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Msg  13469 of 13488  at  9/15/2022 12:00:28 PM  by


Are tankers fully valued or have more room to run TradeWinds asks?

Its been the year of the tanker stocks, with the average equity covered by investment bank Jefferies up 134% in share price year to date.

Those shares languished through 2021 as their counterparts in dry bulk and container ships made investors happy with outsize returns.

But with the tanker companies reaching, or in some estimates exceeding, net asset value (NAV), the question beckons: are the shares fully valued, or is there more room to run this year and beyond?

Streetwise spoke to an array of equity analysts this week and a clear consensus emerged: the tanker rally still has plenty of legs.

From Frode Morkedal of Clarksons Securities, there is this reminder: NAVs are not static but closely tied to whats happening in the physical market.

So even though Clarksons has its tanker group trading at an average 106% of NAV, there is more to the story.

The NAVs are based on ship valuations that are still low, given the state of the freight market, Morkedal told Streetwise.

With the tanker companies under his coverage owning vessels averaging nine years old, he finds it useful to examine valuations for a 10-year-old VLCC.

Brokers quote the valuation of such a tanker at $62m. But with newbuildings currently priced at $120m, Clarksons would expect the value of a decade-old VLCC to be $82m using standard depreciation.

When the market is balanced, secondhand values usually reach that newbuild parity, giving owners their 10% to 12% return on an asset, which we believe is when VLCCs make $50,000 a day, Morkedal explained. If that comes to pass, with the 32% increase in value of the physical asset, NAVs of the public companies would move up an average 50% because their balance sheets are levered up with debt.

This is equivalent to stating that price-to-NAV should be 1.5 times. To put it another way, we believe there is still significant upside potential, he said.

A former Clarksons analyst, Omar Nokta, reached a similar conclusion but with different methodology from his current post as lead shipping researcher for Jefferies.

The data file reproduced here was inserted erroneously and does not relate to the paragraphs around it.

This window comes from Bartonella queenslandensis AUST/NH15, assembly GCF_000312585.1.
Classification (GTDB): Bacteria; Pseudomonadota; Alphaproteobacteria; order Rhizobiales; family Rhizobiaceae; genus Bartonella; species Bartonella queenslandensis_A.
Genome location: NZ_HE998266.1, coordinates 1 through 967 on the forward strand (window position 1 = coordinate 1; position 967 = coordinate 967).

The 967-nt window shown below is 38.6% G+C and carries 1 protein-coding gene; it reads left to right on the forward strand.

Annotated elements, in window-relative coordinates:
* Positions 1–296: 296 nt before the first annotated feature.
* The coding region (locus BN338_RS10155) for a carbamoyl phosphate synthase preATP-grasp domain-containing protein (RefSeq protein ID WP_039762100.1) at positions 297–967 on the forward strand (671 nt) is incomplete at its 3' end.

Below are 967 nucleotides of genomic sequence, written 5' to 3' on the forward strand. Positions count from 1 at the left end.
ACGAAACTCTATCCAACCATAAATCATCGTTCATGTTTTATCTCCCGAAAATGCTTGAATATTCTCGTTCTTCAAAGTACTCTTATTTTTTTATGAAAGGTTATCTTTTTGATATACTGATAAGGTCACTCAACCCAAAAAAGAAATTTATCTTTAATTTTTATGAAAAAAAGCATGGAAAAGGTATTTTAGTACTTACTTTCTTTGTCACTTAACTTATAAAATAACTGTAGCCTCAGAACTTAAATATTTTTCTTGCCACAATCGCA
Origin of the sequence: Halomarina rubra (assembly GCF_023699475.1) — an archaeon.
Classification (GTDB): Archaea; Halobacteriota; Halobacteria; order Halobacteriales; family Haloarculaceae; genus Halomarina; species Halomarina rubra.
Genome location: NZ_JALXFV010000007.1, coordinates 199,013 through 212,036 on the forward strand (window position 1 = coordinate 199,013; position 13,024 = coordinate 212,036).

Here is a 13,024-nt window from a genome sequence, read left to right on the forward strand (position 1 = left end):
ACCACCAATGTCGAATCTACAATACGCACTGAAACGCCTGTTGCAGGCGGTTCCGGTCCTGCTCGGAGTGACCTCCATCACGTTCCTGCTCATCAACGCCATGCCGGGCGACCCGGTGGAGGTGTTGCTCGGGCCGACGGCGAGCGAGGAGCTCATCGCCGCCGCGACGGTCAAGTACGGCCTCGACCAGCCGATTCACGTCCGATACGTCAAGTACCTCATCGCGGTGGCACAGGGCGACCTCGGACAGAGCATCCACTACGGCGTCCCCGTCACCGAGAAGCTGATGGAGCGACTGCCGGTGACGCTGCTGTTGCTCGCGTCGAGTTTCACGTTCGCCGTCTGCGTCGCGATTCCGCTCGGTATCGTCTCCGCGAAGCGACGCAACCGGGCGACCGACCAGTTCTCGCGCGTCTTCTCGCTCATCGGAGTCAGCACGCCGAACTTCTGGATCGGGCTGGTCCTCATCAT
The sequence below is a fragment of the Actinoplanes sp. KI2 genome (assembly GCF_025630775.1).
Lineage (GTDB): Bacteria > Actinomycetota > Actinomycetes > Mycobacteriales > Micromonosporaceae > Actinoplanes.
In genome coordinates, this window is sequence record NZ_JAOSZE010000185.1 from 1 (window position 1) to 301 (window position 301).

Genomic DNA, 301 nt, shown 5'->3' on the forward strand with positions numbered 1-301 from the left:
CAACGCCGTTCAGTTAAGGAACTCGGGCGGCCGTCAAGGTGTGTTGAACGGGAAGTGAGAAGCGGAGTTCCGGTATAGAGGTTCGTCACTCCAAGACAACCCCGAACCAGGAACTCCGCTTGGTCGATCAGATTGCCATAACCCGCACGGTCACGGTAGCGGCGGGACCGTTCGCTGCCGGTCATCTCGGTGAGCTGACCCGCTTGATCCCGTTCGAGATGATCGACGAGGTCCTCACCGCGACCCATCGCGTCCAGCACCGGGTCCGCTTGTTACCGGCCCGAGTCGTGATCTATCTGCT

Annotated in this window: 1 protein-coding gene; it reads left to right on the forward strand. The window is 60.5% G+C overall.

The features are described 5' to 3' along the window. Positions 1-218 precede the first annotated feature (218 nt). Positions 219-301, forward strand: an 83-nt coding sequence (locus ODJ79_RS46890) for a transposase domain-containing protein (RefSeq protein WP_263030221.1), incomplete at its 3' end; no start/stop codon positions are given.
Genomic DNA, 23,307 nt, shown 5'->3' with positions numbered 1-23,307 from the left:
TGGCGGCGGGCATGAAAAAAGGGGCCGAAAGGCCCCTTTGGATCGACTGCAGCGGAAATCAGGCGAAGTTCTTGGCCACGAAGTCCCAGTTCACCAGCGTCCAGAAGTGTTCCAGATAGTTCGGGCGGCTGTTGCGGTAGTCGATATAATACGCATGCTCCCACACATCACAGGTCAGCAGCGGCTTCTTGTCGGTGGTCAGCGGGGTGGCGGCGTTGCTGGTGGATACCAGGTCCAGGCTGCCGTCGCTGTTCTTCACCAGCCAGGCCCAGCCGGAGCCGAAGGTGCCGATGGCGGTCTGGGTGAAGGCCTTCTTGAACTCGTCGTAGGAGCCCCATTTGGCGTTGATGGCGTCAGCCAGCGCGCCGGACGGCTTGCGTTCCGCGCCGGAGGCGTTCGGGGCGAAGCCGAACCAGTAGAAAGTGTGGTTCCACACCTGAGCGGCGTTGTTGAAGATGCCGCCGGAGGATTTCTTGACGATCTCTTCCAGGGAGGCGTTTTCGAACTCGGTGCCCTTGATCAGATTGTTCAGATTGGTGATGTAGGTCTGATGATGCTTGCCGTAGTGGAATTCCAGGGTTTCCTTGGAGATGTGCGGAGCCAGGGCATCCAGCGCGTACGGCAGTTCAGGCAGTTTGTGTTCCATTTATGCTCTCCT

We believe there is still meaningful upside that remains, he said.

At the beginning of the year, the group was viewed as going through a difficult period and needing to shore up liquidity, and the valuation reflected that. As the year has progressed, valuations have improved and now there seems to be broad recognition of a real market recovery.

Nokta said the Jefferies tanker group is trading just below NAV on average, but at only 75% of where he expects NAVs to move over the next 12 to 15 months.

This projected move is based on current vessel valuations staying the same, but adding in expected cash flows in a stronger market as vessels depreciate.

However, we do not believe the consensus view is that the tanker market is heading into an exceptional period of earnings for an extended period, Nokta said.

A third perspective comes from veteran analyst Jonathan Chappell of Evercore ISI.

He struggled with his timing for a post-pandemic tanker rebound, making what turned out to be premature calls in May and August last year before trying again in January 2022.

Clearly it was a case of the third time being the charm, as first the clean product sector and then the crude market rebounded, partly fuelled by Russias February invasion of Ukraine.

Now that he and the tanker market are on a roll, Chappell is conditionally calling the bull run to last for some time.

Barring a global recession and associated demand destruction, the supply-demand balance looks very favourable for multiple years, he told Streetwise.

And if there is a belief in the sustainability of a strong market, with robust cash generation, strong capital returns and rising asset prices, then NAVs will push higher, but more importantly, the multiples applied to NAVs (or whatever other metric is used) will also expand.

Chappell has been around shipping research long enough to remember the tanker super cycle that featured in his early years.

Im not saying its 2003 all over again, because there are many differences, he said. But there are also a lot of similarities and this cycle could extend beyond 12 to 18 months for the first time since the 2003 to 2008 super cycle.

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